Five of my Favorite Watercolor Tricks


Watercolor is a notoriously difficult medium, but I've learned a few tricks that make it more manageable. Below is my top five list of the most helpful and frequently used techniques in my tool belt. I hope you find them useful!



Because watercolor is a transparent medium, it's important to build up your layers from lighter colors to darker colors. In the little mountain scene below, you'll see that I started with my yellow sky, then did the light purple mountain in the distance, and finally the dark mountain in the front. 

Tip: When working in layers, let each layer dry before moving on to the next. This takes a little bit of patience, but it's worth it! If the paper is still wet when you apply the next layer, you'll end up with a strange, blendy mess. 

The sky was the first layer.

The sky was the first layer.

Then I added in the distant mountain.

Then I added in the distant mountain.


You may notice in the photos above that I let the paint slightly bleed over the lines while I built up the layers. This was intentional! Like I mentioned before, since watercolor is transparent, the lower layer is visible below the upper layer. It's important to soften the edge that will be overlapped so that you don't see a hard edge beneath the second layer. This will make more sense in the photos below. 


Tip: To soften the edge, paint the shape you want, and then fill your brush with clear water. Run the clear brush along the edge of your painted shape, gently touching the paint so that the water pulls it into the paper. 


As shown in the righthand image below, a hard edge is visible beneath the second layer, whereas the softer edge is much more seamless.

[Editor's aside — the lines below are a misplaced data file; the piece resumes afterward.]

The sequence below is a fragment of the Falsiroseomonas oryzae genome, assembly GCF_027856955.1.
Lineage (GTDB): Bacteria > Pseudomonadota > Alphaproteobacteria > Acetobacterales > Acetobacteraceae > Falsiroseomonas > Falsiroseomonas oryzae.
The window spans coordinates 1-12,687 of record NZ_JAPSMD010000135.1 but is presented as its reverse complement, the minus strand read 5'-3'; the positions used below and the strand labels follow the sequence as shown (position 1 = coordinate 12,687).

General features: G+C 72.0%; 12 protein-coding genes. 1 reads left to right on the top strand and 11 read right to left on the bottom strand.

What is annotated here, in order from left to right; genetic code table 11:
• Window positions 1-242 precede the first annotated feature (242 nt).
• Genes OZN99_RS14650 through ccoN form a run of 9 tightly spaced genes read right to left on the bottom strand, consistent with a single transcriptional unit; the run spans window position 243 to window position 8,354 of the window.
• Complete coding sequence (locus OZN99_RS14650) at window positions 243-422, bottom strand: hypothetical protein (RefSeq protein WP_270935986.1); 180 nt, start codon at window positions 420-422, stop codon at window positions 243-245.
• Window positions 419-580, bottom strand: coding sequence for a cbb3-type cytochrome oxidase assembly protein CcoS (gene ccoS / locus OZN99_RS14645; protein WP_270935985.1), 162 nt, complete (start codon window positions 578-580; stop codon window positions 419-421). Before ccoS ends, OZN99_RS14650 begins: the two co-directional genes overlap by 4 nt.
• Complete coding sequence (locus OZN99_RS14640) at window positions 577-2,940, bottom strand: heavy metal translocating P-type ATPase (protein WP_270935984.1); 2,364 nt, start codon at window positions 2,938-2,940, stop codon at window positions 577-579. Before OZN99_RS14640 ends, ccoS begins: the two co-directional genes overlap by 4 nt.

Wet with a clear brush.

Wet with a clear brush.


Watercolor can be fairly unforgiving, but it IS possible to fix mistakes! Let's say a stray droplet of paint went somewhere it shouldn't have. Before it dries, you can remove it by wetting down the spot with a brush full of clear water and then blotting the wet spot with a paper towel. 

Tip: You do need to work quickly, because as soon as that water evaporates, the pigment will be fairly well absorbed into the paper and much harder to erase. You can still lighten, or nearly erase the dried pigment, by scrubbing your wet paintbrush over top of the spot and blotting with a paper towel. This won't fully remove the dried pigment, but it will lighten it some. 

Blot with a paper towel.

Blot with a paper towel.

Works like magic!

Works like magic!


The ability to blend with watercolor is one of its most powerful assets. The key to blending with watercolor is, well, water! Two common ways to do this are:

  1. Create a shape using clear water and add your paint into it.
  2. Create a shape using paint, and then use clear water to spread out/fade the paint. 
I added water first, then painted the edge to create a rounded effect.

I added water first, then painted the edge to create a rounded effect.

I painted the dark purple shape directly on the paper, and used my clear brush to fade the edge into the paper.

I painted the dark purple shape directly on the paper, and used my clear brush to fade the edge into the paper.


This tip will save you many trips to the sink to refresh your water. If you have two cups of water, designate one as "clean" and one as "dirty." If you are switching colors or removing paint from your brush, rinse it off in the dirty cup, and then use the clear water to paint with. That way you're not painting with dirty water or constantly needing to dump out your cup.



A couple of bonus tips, for good measure: 

First, keep a scrap piece of paper next to your main paper for testing out colors and shapes. I ALWAYS have one and I think it's saved me from quite a number of mistakes. 

Next, have a paper towel nearby to wipe off excess paint or lift up excess water from your painting. Paper towels are your friend!

And finally, don't be afraid to "waste" paper. Yes, watercolor paper is a little bit pricey, but it IS replaceable! Don't put too much pressure on yourself to make every painting perfect. The ones that don't "work out" are still very valuable in helping you learn. 


I hope these tips are helpful, wherever you are in your watercolor practice. Sometimes the simplest changes can make a big difference. For another guide to getting started, you can visit "My Painting Toolkit," which will walk you through a list of my favorite supplies, for both beginners and more advanced students.

Happy painting, friends!